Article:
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Labour and the Bouncers

Paul Foot, 4 June 1987

Prime Minister: The Conduct of Policy under Harold Wilson and James Callaghan 
by Bernard Donoughue.
Cape, 198 pp., £10.95, May 1987, 0 224 02450 7
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Time and Chance 
by James Callaghan.
Collins, 584 pp., £15.95, April 1987, 0 00 216515 5
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... Bernard Donoughue records something said by James Callaghan, then Prime Minister, just before the 1979 General Election, as the two men were driving home to Downing Street in the official Rover: You know there are times, perhaps once every thirty years, when there is a sea change in politics. It then does not matter what you say or what you do ...

1966 and all that

Michael Stewart, 20 December 1984

The Castle Diaries. Vol. II: 1964-70 
by Barbara Castle.
Weidenfeld, 848 pp., £20, October 1984, 0 297 78374 2
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... 1974 to 13 April 1976, the latter date being five days after her old enemy and new Prime Minister James Callaghan unceremoniously sacked her. Those two years and 104 days took over four hundred thousand words to chronicle – an average of around five hundred words a day; but since some days apparently only merited a few lines and others none at ...

Celestial Blue

Matthew Coady, 5 July 1984

Sources Close to the Prime Minister: Inside the Hidden World of the News Manipulators 
by Michael Cockerell and David Walker.
Macmillan, 255 pp., £9.95, June 1984, 0 333 34842 7
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... which it held for him. His relations with the Lobby ranged from love affair to stormy divorce. James Callaghan lacked Wilson’s flair as a political news editor but took a self-conscious pride in his acquired mastery of the trade’s little tricks. ‘You know the difference between leaking and briefing,’ he told a colleague. ‘Leaking is what you ...

State-Sponsored Counter-Terror

Karl Miller, 8 May 1986

Parliamentary Debates: Hansard, Vol. 95, No 94 
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... Sixth Fleet would have hit any more.’ Healey and Gilmour – and indeed Edward Heath and James Callaghan – may be thought to have spoken for those two-thirds of poll respondents who decided that Mrs Thatcher had been guilty of a brutal misjudgment: and for the many people who believe that she overrode a rational understanding on the use of ...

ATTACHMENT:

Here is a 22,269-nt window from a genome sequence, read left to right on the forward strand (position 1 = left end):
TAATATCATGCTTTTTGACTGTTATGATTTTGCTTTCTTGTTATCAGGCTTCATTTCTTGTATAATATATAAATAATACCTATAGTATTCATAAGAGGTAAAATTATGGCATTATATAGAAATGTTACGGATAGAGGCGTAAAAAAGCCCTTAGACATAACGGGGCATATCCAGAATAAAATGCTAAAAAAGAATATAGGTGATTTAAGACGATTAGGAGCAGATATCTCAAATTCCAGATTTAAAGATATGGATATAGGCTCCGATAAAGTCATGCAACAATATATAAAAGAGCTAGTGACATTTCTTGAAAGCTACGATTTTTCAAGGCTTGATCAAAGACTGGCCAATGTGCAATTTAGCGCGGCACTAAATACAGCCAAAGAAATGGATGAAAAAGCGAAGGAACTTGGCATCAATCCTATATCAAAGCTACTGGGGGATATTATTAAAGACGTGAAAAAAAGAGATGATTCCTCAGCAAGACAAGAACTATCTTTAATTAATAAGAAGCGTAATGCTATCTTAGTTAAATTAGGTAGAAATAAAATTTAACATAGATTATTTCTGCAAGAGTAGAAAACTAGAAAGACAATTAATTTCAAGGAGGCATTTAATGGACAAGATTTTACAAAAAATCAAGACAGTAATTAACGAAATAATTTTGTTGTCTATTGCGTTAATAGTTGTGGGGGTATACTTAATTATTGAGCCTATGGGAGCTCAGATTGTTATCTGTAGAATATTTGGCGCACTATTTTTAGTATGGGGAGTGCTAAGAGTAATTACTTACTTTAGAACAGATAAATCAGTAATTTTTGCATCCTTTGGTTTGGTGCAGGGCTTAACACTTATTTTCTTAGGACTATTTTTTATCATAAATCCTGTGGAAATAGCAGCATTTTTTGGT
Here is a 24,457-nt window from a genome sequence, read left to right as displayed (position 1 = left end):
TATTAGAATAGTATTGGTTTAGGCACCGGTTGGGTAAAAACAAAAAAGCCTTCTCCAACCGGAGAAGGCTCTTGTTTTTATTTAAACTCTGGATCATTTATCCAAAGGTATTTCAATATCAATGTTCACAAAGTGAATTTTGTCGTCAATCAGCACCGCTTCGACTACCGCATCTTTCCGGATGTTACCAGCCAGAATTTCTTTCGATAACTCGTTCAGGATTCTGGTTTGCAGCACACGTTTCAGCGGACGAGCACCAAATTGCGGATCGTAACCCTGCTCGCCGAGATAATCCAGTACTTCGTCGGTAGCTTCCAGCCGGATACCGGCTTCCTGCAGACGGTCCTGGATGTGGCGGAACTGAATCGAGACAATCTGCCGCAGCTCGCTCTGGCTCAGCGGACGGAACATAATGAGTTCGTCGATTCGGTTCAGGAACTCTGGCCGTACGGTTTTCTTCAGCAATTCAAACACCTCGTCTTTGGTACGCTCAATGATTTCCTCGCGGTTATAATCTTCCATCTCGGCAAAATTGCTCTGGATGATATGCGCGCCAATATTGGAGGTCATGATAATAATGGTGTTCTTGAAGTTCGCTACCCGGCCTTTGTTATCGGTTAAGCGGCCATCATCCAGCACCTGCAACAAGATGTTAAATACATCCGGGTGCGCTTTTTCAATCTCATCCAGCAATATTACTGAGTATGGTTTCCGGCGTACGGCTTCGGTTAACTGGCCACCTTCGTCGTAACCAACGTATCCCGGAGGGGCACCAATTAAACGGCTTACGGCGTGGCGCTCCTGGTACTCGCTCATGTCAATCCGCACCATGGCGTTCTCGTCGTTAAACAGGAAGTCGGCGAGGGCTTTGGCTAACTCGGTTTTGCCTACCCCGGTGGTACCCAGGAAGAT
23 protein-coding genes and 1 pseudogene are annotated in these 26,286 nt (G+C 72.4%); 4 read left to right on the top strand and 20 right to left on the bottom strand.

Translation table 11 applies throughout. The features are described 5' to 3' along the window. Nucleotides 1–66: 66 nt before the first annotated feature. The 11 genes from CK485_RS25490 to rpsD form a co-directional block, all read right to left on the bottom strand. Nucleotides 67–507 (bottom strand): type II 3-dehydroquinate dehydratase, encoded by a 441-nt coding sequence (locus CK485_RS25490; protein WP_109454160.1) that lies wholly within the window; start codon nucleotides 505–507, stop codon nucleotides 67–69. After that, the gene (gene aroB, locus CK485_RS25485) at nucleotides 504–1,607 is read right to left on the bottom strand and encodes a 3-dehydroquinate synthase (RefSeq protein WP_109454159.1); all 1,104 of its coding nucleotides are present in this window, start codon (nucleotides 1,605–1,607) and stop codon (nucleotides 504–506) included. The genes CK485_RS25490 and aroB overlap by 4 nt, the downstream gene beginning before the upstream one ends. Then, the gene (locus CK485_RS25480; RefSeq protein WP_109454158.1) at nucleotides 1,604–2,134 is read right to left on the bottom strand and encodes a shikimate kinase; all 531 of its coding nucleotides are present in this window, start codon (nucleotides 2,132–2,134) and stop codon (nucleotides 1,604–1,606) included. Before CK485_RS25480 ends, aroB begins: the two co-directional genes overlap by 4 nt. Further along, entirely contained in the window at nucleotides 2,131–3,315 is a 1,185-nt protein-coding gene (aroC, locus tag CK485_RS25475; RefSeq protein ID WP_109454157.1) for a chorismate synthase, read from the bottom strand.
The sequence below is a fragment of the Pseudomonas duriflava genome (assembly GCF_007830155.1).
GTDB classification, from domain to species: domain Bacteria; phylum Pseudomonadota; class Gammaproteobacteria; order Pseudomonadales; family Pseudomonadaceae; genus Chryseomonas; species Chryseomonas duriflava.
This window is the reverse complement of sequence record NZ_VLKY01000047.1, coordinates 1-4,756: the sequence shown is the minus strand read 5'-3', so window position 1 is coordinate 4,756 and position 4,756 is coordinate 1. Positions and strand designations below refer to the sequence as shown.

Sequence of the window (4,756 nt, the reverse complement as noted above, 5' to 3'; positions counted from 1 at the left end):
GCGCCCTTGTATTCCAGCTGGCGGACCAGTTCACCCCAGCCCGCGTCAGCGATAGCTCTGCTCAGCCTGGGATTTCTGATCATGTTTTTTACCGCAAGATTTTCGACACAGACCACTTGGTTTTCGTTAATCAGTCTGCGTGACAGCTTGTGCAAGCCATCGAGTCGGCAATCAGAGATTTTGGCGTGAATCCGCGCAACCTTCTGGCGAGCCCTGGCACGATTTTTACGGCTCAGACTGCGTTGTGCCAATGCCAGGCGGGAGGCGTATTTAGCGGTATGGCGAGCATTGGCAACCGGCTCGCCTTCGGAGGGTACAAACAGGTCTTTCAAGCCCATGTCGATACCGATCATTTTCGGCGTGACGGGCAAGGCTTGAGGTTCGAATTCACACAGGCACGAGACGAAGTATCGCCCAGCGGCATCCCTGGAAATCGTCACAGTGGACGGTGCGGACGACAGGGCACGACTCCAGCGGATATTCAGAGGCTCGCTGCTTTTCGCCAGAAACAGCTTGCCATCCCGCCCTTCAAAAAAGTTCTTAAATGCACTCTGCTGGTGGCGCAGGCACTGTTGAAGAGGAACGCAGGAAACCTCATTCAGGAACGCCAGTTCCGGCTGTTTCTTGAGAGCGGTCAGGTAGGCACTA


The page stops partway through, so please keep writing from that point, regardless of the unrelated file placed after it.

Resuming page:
Opera Mundi

Michael Neve, 1 December 1983

Out of Order 
by Frank Johnson.
Robson, 256 pp., £7.95, October 1982, 0 86051 190 1
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Frank Johnson’s Election Year 
by Frank Johnson.
Robson, 192 pp., £6.95, October 1983, 0 86051 254 1
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Enthusiasms 
by Bernard Levin.
Cape, 264 pp., £8.95, November 1983, 0 224 02114 1
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Poem of the Year 
by Clive James.
Cape, 79 pp., £4.95, November 1983, 0 224 02961 4
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The Original Michael Frayn 
by Michael Frayn.
Salamander, 203 pp., £8.50, October 1983, 0 907540 32 5
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... the cruddy world of politics and sees hilarity in its tiny events. He knows his subjects (‘James Callaghan, the Harold Wilson of politics’). He knows that Mr Healey is clever, and will therefore lose the argument. And he reminds us that Mr Heseltine is ‘a blonde’. Johnson quotes his namesake, the good Doctor, on taking care to see ‘that ...

Questionably Virtuous

Stuart Middleton: Harold Wilson, 8 September 2016

Harold Wilson: The Unprincipled Prime Minister? Reappraising Harold Wilson 
edited by Andrew Crines and Kevin Hickson.
Biteback, 319 pp., £20, March 2016, 978 1 78590 031 0
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... candidate, and he mobilised with almost unseemly haste to hold off the challenges of Brown and James Callaghan. For the next twenty months, Wilson was in his element: after de Gaulle vetoed Macmillan’s EEC application, Wilson greeted the Profumo affair and the accession of Alec Douglas-Home as though they were the unfolding of a strategic masterplan ...

Babylon

William Rodgers, 30 March 1989

European Diary 1977-1981 
by Roy Jenkins.
Collins, 698 pp., £25, March 1989, 0 00 217976 8
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... to see the Home Secretary. Roy Jenkins rose from his chair and said: ‘Well, it’s all over, Callaghan is appointing Crosland.’ He nodded to a handwritten envelope addressed to the President of the French Republic. I knew that it contained a letter declaring his willingness to become President of the European community. We talked for a while, and I ...